Osteoporosis and menopause
Osteoporosis is a disease that weakens bones, increasing the risk of sudden and unexpected fractures. Literally meaning “porous bone,” osteoporosis results in an increased loss of bone mass and strength. The disease often progresses without any symptoms or pain.
Osteoporosis is often not discovered until the weakened bones cause painful fractures, usually in the back or hips. Unfortunately, once you have a broken bone due to osteoporosis, you are at high risk for another. And these fractures can be debilitating. Fortunately, there are steps you can take to help prevent osteoporosis from occurring. And treatments can reduce the rate of bone loss if you already have osteoporosis.
How is osteoporosis related to menopause?
There is a direct relationship between the lack of estrogens during perimenopause and menopause and the development of osteoporosis. Early menopause (before age 45) and any long period in which hormone levels are low and menstrual periods are absent or infrequent can cause bone loss.
Diagnosis of osteoporosis in young women
Diagnosing osteoporosis in premenopausal women is not easy and can be quite difficult. First of all, bone density tests are not routinely recommended for young women. Here are some reasons why:
- Most premenopausal women with low bone density are not at increased risk of breaking a bone shortly. Therefore, having information about your bone density can only cause unnecessary worry and expense.
- Some premenopausal women have low bone density because their genetic factor (family history) caused them to have low peak bone mass. Nothing can and should be done to change this.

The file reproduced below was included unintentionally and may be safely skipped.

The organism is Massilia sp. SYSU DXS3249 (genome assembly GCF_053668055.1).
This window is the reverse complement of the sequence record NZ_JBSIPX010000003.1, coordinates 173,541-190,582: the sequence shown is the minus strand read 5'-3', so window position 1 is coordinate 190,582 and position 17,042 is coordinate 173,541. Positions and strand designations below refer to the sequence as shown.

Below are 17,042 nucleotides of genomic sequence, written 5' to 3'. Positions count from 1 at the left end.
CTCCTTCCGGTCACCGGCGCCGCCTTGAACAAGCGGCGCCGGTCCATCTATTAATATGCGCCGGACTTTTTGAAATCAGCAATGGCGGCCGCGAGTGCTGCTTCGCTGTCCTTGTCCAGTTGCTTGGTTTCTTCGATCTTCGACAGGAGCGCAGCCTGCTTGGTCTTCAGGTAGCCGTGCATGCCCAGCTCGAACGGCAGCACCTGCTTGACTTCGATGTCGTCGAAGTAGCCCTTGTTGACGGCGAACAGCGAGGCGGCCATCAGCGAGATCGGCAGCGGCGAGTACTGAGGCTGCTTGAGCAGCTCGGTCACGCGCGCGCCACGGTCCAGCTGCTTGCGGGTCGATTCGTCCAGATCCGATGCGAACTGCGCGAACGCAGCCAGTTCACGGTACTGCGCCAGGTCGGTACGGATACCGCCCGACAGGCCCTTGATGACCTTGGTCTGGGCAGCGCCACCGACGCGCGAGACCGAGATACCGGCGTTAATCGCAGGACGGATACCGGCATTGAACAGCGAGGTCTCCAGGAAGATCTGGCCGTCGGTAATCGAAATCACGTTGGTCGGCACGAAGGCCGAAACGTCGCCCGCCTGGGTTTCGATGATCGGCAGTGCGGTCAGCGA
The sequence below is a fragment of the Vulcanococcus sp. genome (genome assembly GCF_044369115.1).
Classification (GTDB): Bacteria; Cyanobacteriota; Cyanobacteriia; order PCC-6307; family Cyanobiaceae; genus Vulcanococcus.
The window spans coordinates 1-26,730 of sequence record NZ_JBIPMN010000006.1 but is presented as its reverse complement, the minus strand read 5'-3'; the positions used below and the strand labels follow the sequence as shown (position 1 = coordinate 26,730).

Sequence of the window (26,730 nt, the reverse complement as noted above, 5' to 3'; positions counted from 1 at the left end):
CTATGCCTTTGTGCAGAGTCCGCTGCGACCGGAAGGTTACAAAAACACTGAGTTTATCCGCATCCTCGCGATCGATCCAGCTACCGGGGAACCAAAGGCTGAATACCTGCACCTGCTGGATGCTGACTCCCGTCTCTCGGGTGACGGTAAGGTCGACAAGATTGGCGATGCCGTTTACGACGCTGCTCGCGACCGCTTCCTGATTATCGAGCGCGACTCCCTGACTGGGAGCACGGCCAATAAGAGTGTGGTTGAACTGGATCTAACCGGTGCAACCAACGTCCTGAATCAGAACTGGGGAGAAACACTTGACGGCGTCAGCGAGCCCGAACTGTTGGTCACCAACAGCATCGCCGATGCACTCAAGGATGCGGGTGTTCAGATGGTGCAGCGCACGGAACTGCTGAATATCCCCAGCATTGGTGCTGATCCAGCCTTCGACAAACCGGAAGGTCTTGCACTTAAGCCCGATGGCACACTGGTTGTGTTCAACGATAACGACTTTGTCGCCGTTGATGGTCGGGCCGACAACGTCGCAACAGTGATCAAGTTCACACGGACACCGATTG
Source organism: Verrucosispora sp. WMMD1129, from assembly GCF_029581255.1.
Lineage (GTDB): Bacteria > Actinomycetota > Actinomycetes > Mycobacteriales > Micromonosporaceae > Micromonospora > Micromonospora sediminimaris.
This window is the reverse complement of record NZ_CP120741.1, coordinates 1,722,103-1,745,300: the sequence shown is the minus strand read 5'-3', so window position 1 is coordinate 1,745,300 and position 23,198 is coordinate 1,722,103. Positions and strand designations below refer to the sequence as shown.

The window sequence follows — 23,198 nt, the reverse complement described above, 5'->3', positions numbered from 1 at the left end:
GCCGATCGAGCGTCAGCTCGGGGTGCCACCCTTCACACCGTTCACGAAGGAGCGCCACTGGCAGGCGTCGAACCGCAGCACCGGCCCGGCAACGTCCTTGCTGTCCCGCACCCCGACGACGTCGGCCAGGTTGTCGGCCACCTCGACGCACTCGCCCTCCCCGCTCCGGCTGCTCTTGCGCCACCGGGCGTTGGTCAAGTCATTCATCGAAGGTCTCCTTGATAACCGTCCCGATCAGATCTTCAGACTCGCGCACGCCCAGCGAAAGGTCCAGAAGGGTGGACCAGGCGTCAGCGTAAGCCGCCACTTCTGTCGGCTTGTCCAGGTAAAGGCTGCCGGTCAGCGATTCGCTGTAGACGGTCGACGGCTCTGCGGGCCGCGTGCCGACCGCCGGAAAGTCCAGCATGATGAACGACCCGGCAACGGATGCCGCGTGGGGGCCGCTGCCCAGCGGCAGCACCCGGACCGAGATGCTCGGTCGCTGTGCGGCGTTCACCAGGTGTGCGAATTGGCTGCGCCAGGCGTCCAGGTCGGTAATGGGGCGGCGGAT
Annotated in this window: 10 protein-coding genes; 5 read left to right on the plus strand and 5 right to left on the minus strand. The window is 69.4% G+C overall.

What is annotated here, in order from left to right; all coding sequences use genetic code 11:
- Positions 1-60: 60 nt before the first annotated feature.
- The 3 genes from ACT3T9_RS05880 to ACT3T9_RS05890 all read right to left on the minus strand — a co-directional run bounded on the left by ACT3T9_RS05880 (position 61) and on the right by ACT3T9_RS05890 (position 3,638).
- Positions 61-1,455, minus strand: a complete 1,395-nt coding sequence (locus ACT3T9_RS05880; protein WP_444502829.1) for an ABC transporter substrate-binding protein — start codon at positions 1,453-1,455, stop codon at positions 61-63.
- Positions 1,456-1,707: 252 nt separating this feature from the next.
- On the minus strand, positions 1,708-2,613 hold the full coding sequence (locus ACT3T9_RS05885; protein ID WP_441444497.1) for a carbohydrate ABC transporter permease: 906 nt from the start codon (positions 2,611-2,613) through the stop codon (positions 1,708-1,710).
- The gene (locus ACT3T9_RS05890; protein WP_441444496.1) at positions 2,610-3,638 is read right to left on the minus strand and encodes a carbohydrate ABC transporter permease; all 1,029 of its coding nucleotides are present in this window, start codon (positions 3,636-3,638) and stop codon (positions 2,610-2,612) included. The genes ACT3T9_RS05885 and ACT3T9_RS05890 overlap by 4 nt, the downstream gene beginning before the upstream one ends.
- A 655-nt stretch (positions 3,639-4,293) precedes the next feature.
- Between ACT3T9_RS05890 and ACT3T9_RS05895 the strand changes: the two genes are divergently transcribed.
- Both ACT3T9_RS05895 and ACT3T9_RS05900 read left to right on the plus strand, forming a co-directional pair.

- DXA tests can underestimate bone density in small, thin women. So, a DXA test may indicate that a small person has low bone density, but the bone density is really normal for the person’s body size.
- Medications for osteoporosis are not approved or recommended for most premenopausal women. Jawbone density tests are used to help leader decisions about treatment.
Diagnosing in young women generally involves several steps. While these stepladders may differ for each person, they may include:
- Medical history
- Physical exam
- Bone mineral density test (bone density)
- Lab tests
One to two years after an initial bone density test, a second bone density can be done and will determine if you have a low peak bone mass that remains the same or if you are losing bone. If your bone density drops significantly between the first and second test, you may be losing bone and need further evaluation by a healthcare provider.
Treatments for established osteoporosis include:
- Medications such as alendronate (Binosto, Fosamax), ibandronate (Boniva), raloxifene (Evista), risedronate (Actonel, Atevia), and zoledronic acid (Reclast, Zometa)
- Calcium and vitamin D supplements.
- Weight-bearing exercises.
- Injectable abaloparatide (Tymlos), teriparatide (Forteo) or PTH to rebuild bone.
- Injectable denosumab (Prolia, Xgeva) for women at high risk of fracture when other drugs don’t work.
Understand the risks
The following are additional risk factors:
Smoking has been shown to increase your risk. It also appears to cause an earlier onset of menopause, which means there is less time that the bones are protected by estrogen. People who smoke also have a more difficult time healing after a fracture compared to non-smokers.
Women who are small or thin have a higher risk of developing osteoporosis compared to women who are heavier or have a larger body. This is because slimmer women have less bone mass overall compared to larger women. The same is true of men.
Existing bone density
When you reach menopause, the higher your bone density, the lower your chance of developing osteoporosis.
Think of your body as a bank. You spend your young life building or “saving” bone mass. The more bone mass you have at the beginning of menopause, the less quickly it will “wear out.”
This is why you should encourage your children to actively develop bone density in their younger years.
If your parents or grandparents had this or a hip fracture as a result of a minor fall, you may have a higher risk of developing osteoporosis.
Women are up to four times more likely to develop osteoporosis than men. This is because women tend to be smaller and weigh less than men. Women over the age of 50 are at the highest risk of developing bone disease.